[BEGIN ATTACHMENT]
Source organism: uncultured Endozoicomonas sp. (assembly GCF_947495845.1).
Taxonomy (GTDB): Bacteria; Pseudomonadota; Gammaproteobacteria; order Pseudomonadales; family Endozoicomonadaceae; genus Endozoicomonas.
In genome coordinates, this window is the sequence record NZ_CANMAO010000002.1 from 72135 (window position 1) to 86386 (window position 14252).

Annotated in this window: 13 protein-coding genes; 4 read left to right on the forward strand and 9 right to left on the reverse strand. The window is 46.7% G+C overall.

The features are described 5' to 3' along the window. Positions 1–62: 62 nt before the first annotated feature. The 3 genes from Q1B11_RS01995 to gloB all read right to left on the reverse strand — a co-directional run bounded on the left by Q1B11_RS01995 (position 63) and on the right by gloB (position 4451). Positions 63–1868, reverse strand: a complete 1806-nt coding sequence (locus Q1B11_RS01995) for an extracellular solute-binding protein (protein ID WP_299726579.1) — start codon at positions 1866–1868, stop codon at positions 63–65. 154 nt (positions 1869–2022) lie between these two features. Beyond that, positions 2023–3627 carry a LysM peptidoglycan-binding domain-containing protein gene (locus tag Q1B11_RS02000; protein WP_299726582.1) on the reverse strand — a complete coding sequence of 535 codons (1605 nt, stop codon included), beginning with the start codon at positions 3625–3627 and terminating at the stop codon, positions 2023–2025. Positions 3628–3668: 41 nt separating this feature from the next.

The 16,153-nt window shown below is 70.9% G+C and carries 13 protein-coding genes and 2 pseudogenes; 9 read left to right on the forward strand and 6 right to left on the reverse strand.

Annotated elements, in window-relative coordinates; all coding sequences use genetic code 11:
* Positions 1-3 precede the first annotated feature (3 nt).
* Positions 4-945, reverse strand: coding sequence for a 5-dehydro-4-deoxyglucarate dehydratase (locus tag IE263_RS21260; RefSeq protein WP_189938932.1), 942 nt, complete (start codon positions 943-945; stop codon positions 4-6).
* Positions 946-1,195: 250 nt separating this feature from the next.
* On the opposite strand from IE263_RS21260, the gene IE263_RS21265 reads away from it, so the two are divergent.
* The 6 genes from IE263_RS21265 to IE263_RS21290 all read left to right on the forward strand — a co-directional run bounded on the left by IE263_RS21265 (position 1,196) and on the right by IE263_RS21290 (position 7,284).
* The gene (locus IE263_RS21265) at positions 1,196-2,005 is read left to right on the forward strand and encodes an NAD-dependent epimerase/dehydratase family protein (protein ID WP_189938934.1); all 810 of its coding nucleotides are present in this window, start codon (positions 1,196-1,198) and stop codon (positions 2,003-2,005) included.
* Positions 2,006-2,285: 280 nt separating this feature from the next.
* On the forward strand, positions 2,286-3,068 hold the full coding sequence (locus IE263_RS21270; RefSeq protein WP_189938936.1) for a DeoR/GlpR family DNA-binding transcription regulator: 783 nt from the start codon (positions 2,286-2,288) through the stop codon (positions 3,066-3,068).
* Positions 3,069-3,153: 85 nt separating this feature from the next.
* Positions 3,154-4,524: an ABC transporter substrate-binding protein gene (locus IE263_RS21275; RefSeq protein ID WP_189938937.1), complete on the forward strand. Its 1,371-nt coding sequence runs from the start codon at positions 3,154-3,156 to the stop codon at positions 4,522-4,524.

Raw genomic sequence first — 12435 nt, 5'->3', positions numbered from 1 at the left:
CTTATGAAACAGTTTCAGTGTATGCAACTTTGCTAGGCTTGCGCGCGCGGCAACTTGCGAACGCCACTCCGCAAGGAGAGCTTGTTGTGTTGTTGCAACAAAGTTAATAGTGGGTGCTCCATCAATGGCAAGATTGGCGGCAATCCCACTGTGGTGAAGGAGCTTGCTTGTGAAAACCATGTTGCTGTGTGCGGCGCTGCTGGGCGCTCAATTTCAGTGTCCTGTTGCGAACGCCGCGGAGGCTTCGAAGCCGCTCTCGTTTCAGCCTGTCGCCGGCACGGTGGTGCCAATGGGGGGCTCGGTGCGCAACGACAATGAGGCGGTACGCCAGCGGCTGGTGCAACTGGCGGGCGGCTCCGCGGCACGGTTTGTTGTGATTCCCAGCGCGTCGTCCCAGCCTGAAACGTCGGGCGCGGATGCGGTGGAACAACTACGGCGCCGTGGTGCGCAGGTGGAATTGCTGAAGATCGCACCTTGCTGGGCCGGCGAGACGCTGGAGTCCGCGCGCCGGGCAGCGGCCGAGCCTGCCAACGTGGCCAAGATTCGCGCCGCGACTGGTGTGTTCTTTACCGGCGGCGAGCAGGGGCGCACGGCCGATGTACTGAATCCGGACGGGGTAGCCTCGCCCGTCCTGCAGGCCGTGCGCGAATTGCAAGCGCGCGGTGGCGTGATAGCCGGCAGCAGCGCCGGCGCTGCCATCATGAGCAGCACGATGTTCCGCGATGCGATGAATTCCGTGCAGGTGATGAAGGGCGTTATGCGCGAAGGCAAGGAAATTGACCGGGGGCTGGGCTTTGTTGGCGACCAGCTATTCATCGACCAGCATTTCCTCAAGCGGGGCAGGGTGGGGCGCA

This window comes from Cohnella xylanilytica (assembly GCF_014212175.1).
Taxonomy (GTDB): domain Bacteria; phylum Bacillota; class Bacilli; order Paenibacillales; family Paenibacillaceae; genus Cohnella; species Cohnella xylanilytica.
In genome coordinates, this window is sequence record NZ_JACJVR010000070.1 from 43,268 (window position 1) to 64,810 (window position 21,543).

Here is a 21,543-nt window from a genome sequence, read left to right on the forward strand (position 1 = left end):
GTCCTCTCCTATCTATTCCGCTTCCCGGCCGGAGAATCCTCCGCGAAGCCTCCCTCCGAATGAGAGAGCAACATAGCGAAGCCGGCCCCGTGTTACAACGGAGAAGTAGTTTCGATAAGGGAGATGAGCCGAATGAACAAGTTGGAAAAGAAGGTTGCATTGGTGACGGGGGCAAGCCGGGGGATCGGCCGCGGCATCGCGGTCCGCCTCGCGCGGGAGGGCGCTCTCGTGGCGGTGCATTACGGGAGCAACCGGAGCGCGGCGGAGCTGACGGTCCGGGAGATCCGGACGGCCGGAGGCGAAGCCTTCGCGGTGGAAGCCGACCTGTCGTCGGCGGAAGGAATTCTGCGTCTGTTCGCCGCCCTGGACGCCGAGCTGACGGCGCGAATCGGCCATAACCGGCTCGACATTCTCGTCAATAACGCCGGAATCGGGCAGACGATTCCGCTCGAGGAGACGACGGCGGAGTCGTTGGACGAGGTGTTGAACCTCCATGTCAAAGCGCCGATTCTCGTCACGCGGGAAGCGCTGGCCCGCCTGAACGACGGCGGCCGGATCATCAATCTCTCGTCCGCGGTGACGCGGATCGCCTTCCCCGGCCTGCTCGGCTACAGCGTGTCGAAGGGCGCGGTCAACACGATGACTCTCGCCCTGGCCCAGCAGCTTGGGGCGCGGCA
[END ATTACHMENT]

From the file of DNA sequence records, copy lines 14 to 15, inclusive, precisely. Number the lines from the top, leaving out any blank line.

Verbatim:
* Positions 2,006-2,285: 280 nt separating this feature from the next.
* On the forward strand, positions 2,286-3,068 hold the full coding sequence (locus IE263_RS21270; RefSeq protein WP_189938936.1) for a DeoR/GlpR family DNA-binding transcription regulator: 783 nt from the start codon (positions 2,286-2,288) through the stop codon (positions 3,066-3,068).